Fast forward to today (way too fast!) and a trip we just had to the Kootenays; marked by a noticeable lack of garbage both industrial and recreational. Every bush camp spot was neat and tidy even those obviously used by hunters - that oft maligned group. Sadly that's in contrast to a trip we took to the Northern part of another province marred as it was by maddeningly unnecessary litter. Not to denigrate another part of this country, but I'm a proud BC boy and I believe in giving credit where credit is due.

    So here's a cheer to industry (or maybe to the excavator operator), a cheer to recreational users (the vast majority of them), and a cheer to those who pick up after others. Yes some may be paid to do so but a very special thanks goes to those who stop and pick up - not - because it's their ratty old tee shirt or for the 5 cent deposit but because it's THEIR (OUR) country and if they have to clean it up they darn well will.

    Thank you for making a difference !



  4. #4
    OLC Member JeepGSD's Avatar
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    Great reminder Jeremy and cheers to you klahanie!

  5. #5
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    Quote Originally Posted by klahanie View Post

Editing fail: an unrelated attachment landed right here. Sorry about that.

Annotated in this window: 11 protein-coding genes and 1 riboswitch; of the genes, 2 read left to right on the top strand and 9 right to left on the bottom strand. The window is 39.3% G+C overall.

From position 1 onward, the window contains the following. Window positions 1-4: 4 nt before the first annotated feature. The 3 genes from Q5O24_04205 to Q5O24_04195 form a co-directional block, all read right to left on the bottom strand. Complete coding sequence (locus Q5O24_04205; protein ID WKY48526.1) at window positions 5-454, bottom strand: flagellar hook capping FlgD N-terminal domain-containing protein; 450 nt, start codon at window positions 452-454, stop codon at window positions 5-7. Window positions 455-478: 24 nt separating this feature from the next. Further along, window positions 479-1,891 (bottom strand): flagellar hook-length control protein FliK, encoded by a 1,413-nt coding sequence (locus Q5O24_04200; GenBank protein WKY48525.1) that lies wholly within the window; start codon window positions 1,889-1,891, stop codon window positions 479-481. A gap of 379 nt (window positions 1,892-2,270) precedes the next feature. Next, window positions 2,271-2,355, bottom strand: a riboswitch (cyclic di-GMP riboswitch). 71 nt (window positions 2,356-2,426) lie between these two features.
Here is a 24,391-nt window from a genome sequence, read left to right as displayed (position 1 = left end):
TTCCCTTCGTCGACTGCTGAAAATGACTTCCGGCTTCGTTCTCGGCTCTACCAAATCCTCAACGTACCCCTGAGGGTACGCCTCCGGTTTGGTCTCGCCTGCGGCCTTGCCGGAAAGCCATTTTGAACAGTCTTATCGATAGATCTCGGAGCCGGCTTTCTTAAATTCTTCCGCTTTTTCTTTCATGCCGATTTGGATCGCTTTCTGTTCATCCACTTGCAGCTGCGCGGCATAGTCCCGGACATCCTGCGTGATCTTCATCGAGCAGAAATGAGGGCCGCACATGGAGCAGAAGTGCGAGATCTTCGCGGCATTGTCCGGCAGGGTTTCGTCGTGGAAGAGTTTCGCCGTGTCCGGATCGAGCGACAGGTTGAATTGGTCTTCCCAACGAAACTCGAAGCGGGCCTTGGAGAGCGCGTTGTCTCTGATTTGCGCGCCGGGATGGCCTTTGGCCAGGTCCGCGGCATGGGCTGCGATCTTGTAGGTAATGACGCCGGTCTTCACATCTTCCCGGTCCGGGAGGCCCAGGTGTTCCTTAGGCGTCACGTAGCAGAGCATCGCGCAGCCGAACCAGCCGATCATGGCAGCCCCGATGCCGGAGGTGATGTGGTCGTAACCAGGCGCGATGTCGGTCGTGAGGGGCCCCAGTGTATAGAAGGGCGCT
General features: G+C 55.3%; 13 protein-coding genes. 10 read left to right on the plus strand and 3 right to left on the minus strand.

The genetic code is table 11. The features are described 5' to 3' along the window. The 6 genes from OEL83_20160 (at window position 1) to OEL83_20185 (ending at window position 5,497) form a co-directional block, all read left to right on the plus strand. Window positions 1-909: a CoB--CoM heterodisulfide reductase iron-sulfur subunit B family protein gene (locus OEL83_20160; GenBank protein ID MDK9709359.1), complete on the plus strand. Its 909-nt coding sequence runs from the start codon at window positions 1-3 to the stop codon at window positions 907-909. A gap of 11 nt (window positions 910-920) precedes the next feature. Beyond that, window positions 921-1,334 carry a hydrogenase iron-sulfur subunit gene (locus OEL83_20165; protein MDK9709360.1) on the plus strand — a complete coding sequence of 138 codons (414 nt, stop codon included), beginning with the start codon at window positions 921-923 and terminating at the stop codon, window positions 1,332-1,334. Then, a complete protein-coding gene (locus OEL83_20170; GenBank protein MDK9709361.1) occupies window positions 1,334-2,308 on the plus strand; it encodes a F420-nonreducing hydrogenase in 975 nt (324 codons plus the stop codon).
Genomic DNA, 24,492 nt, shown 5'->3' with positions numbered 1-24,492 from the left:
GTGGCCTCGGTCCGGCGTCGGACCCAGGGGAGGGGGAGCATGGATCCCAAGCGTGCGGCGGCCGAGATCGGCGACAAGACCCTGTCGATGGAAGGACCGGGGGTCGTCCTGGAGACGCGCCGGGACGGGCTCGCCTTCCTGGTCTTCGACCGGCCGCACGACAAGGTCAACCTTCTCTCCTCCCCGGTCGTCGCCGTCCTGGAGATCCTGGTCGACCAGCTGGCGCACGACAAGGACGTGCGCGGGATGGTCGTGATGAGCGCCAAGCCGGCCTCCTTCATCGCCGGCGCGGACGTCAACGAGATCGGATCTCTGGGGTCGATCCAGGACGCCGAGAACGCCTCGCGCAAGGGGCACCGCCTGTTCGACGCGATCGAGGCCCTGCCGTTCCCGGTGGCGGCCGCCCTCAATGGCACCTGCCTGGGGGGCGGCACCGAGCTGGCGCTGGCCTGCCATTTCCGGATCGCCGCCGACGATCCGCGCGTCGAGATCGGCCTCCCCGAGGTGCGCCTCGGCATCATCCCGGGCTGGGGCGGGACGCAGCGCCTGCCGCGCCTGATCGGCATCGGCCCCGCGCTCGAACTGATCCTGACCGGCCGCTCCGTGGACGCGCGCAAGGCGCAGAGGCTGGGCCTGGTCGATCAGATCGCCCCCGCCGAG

Second, and this I've never been able to figure out, it seemed everyone and his dog was changing their oil out in the bush. Because every other clearing on a logging spur had empty lubricant containers strewn about (well, some were the alcoholic kind) and often there were fuel/oil stains on the ground.



    I remember taking the oil out of Dear Old Dads truck in the early 80`s and tipping it in a pit in the back yard on his direction.


    I think the advent of the oil recycling depot or telling retailers like Canadian Tire to take oil in return is a relatively recent thing. Add to that there is now a market for used oil and people tipping out in the bush seems to drop off...

  6. #6
    OLC Member Snowwalker's Avatar
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    Hey Jeremy and group. Just want to suggest a thing about food cans. If you are packing them out we all know to crush them right? But the small amounts of food left in them can start to smell pretty bad to us but "GREAT" to bears. I suggest that you wash your cans just like you do the dishes before you crush and throw into a trash bag.
    There is also the practice of burning food scraps out in the fire and then bagging, but with cans being lined with a plastic coating I am not too sure about that.

  7. #7
    OLC Member Lucky j's Avatar
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    And I would add that if you decide to clean them, recycling those metal and plastic container does not take more space than garbage.

    si you will reduce the amount of real garbage you have.